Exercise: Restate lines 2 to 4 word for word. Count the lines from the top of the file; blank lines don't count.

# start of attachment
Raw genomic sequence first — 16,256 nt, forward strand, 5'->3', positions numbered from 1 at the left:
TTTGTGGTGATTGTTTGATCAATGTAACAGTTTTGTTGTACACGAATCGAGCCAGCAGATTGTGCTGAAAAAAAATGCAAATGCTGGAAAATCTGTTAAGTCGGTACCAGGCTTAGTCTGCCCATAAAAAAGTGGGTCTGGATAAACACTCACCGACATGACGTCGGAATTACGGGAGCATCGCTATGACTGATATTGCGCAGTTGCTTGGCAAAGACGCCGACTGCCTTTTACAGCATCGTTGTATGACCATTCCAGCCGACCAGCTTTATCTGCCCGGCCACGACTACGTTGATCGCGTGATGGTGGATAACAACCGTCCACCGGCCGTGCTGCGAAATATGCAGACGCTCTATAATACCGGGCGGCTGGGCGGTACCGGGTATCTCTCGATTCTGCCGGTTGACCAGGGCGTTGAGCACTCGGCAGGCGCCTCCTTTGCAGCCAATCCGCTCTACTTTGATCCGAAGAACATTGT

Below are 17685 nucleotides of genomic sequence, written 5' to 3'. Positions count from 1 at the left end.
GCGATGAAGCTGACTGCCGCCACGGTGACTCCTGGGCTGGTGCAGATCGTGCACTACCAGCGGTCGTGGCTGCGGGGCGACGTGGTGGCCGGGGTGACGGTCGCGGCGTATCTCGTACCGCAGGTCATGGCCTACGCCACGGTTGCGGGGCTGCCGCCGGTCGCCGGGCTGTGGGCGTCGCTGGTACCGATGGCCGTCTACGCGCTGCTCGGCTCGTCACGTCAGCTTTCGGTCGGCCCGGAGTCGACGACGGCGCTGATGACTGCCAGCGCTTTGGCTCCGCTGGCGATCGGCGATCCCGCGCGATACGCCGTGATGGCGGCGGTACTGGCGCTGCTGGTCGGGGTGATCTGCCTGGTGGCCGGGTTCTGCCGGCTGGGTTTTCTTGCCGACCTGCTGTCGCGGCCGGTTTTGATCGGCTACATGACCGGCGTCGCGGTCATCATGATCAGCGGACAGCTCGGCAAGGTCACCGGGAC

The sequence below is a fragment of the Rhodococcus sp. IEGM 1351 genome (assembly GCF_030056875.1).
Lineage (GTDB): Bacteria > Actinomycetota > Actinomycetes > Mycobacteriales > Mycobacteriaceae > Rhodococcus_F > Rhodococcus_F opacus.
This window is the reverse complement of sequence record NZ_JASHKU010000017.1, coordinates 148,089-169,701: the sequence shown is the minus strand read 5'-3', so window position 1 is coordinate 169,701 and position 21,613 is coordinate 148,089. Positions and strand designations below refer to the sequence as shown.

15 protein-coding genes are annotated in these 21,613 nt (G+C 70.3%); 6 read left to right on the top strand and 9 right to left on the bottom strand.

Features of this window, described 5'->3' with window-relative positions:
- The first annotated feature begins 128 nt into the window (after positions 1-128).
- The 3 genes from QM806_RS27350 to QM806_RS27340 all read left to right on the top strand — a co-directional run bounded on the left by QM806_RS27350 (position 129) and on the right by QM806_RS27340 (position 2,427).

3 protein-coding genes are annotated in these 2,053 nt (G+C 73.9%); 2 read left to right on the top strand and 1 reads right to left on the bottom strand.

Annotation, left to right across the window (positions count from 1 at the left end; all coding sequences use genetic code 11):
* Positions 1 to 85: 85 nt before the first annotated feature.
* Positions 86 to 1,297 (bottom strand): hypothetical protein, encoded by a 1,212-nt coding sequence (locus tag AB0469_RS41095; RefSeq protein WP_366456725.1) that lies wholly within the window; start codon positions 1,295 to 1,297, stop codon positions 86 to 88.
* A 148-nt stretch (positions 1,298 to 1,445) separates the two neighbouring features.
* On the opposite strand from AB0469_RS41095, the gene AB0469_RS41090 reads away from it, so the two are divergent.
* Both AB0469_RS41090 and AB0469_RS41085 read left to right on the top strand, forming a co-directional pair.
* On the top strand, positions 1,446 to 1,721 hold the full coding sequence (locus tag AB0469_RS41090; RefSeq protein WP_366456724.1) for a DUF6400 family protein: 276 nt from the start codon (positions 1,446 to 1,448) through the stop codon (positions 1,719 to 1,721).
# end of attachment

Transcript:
TTTGTGGTGATTGTTTGATCAATGTAACAGTTTTGTTGTACACGAATCGAGCCAGCAGATTGTGCTGAAAAAAAATGCAAATGCTGGAAAATCTGTTAAGTCGGTACCAGGCTTAGTCTGCCCATAAAAAAGTGGGTCTGGATAAACACTCACCGACATGACGTCGGAATTACGGGAGCATCGCTATGACTGATATTGCGCAGTTGCTTGGCAAAGACGCCGACTGCCTTTTACAGCATCGTTGTATGACCATTCCAGCCGACCAGCTTTATCTGCCCGGCCACGACTACGTTGATCGCGTGATGGTGGATAACAACCGTCCACCGGCCGTGCTGCGAAATATGCAGACGCTCTATAATACCGGGCGGCTGGGCGGTACCGGGTATCTCTCGATTCTGCCGGTTGACCAGGGCGTTGAGCACTCGGCAGGCGCCTCCTTTGCAGCCAATCCGCTCTACTTTGATCCGAAGAACATTGT

Below are 17685 nucleotides of genomic sequence, written 5' to 3'. Positions count from 1 at the left end.
GCGATGAAGCTGACTGCCGCCACGGTGACTCCTGGGCTGGTGCAGATCGTGCACTACCAGCGGTCGTGGCTGCGGGGCGACGTGGTGGCCGGGGTGACGGTCGCGGCGTATCTCGTACCGCAGGTCATGGCCTACGCCACGGTTGCGGGGCTGCCGCCGGTCGCCGGGCTGTGGGCGTCGCTGGTACCGATGGCCGTCTACGCGCTGCTCGGCTCGTCACGTCAGCTTTCGGTCGGCCCGGAGTCGACGACGGCGCTGATGACTGCCAGCGCTTTGGCTCCGCTGGCGATCGGCGATCCCGCGCGATACGCCGTGATGGCGGCGGTACTGGCGCTGCTGGTCGGGGTGATCTGCCTGGTGGCCGGGTTCTGCCGGCTGGGTTTTCTTGCCGACCTGCTGTCGCGGCCGGTTTTGATCGGCTACATGACCGGCGTCGCGGTCATCATGATCAGCGGACAGCTCGGCAAGGTCACCGGGAC